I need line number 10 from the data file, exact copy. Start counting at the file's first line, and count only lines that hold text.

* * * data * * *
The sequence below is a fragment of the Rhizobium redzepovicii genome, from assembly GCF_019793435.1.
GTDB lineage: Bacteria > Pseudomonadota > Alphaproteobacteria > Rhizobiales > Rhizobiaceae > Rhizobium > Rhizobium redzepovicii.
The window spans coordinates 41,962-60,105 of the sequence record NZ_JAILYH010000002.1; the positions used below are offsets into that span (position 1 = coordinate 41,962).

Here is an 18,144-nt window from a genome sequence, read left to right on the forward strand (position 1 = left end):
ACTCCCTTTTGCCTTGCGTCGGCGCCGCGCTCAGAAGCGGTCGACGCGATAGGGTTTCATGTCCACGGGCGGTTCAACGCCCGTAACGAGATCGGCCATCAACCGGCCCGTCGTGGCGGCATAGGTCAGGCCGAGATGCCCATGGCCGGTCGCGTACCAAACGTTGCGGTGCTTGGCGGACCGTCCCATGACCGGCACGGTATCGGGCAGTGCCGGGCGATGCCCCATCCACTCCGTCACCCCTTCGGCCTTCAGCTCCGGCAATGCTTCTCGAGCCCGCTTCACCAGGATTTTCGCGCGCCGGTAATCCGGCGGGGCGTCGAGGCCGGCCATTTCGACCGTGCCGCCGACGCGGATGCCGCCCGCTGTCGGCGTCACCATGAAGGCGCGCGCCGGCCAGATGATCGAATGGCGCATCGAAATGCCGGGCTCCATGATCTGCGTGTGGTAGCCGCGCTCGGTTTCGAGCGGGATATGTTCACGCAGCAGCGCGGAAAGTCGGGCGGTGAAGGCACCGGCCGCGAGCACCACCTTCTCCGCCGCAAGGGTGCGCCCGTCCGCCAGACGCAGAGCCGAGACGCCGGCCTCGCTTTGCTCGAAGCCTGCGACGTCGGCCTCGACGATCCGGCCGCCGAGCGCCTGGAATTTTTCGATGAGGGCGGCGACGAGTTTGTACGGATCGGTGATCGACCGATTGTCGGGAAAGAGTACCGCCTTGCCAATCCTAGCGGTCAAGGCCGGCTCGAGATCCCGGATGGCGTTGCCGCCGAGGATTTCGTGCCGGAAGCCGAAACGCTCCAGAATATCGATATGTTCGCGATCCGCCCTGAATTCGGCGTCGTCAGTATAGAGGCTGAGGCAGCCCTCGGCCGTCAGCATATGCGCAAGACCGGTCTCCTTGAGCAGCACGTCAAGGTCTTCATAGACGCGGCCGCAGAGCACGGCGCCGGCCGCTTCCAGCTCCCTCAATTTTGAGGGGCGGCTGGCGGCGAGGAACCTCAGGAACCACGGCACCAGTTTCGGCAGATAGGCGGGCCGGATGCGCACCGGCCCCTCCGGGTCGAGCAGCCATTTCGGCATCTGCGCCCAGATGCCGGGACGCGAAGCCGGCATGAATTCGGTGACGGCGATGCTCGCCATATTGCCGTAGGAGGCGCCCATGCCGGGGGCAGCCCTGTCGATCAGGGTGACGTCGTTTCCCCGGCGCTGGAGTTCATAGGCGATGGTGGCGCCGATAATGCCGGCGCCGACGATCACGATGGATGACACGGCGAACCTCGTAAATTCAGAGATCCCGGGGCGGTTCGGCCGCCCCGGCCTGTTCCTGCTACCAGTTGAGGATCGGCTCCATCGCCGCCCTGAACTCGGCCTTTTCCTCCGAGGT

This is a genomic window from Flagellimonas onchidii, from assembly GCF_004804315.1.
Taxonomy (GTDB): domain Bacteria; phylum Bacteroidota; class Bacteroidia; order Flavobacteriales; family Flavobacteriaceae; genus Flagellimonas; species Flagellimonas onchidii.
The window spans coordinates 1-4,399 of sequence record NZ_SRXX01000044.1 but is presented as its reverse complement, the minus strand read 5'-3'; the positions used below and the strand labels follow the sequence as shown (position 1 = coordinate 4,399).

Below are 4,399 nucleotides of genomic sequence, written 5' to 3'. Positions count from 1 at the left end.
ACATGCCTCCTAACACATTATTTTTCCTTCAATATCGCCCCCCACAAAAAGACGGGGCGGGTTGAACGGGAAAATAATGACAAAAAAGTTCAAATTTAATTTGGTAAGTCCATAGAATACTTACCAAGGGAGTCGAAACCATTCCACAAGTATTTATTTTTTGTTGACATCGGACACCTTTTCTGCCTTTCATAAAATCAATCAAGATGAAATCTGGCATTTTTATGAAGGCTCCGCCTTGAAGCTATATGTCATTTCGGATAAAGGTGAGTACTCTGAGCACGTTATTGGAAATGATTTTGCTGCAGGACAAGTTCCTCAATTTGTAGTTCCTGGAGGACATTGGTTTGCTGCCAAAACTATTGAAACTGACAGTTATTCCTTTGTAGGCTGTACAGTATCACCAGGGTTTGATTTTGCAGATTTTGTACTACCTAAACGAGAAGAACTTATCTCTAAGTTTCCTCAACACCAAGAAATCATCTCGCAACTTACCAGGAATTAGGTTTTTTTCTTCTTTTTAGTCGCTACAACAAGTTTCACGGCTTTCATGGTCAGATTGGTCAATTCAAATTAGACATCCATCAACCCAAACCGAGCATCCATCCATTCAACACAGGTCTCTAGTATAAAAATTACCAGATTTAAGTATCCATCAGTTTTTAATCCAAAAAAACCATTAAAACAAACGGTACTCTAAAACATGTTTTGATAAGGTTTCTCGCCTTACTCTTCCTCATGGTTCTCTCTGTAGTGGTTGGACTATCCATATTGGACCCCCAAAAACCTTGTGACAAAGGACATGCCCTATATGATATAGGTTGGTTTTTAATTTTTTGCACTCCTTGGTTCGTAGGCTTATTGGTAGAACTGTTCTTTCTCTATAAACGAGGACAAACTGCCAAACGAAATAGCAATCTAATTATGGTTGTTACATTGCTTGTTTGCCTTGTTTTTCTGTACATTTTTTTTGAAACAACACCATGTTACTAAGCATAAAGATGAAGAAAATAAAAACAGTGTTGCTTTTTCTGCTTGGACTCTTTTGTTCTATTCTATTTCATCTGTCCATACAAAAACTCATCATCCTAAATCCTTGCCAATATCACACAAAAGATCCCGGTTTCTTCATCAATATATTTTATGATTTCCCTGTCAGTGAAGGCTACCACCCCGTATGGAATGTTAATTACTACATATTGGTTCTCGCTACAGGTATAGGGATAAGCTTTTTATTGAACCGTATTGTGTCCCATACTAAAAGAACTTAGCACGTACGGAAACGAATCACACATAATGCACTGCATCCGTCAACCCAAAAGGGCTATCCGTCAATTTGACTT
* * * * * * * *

ACATGCCTCCTAACACATTATTTTTCCTTCAATATCGCCCCCCACAAAAAGACGGGGCGGGTTGAACGGGAAAATAATGACAAAAAAGTTCAAATTTAATTTGGTAAGTCCATAGAATACTTACCAAGGGAGTCGAAACCATTCCACAAGTATTTATTTTTTGTTGACATCGGACACCTTTTCTGCCTTTCATAAAATCAATCAAGATGAAATCTGGCATTTTTATGAAGGCTCCGCCTTGAAGCTATATGTCATTTCGGATAAAGGTGAGTACTCTGAGCACGTTATTGGAAATGATTTTGCTGCAGGACAAGTTCCTCAATTTGTAGTTCCTGGAGGACATTGGTTTGCTGCCAAAACTATTGAAACTGACAGTTATTCCTTTGTAGGCTGTACAGTATCACCAGGGTTTGATTTTGCAGATTTTGTACTACCTAAACGAGAAGAACTTATCTCTAAGTTTCCTCAACACCAAGAAATCATCTCGCAACTTACCAGGAATTAGGTTTTTTTCTTCTTTTTAGTCGCTACAACAAGTTTCACGGCTTTCATGGTCAGATTGGTCAATTCAAATTAGACATCCATCAACCCAAACCGAGCATCCATCCATTCAACACAGGTCTCTAGTATAAAAATTACCAGATTTAAGTATCCATCAGTTTTTAATCCAAAAAAACCATTAAAACAAACGGTACTCTAAAACATGTTTTGATAAGGTTTCTCGCCTTACTCTTCCTCATGGTTCTCTCTGTAGTGGTTGGACTATCCATATTGGACCCCCAAAAACCTTGTGACAAAGGACATGCCCTATATGATATAGGTTGGTTTTTAATTTTTTGCACTCCTTGGTTCGTAGGCTTATTGGTAGAACTGTTCTTTCTCTATAAACGAGGACAAACTGCCAAACGAAATAGCAATCTAATTATGGTTGTTACATTGCTTGTTTGCCTTGTTTTTCTGTACATTTTTTTTGAAACAACACCATGTTACTAAGCATAAAGATGAAGAAAATAAAAACAGTGTTGCTTTTTCTGCTTGGACTCTTTTGTTCTATTCTATTTCATCTGTCCATACAAAAACTCATCATCCTAAATCCTTGCCAATATCACACAAAAGATCCCGGTTTCTTCATCAATATATTTTATGATTTCCCTGTCAGTGAAGGCTACCACCCCGTATGGAATGTTAATTACTACATATTGGTTCTCGCTACAGGTATAGGGATAAGCTTTTTATTGAACCGTATTGTGTCCCATACTAAAAGAACTTAGCACGTACGGAAACGAATCACACATAATGCACTGCATCCGTCAACCCAAAAGGGCTATCCGTCAATTTGACTT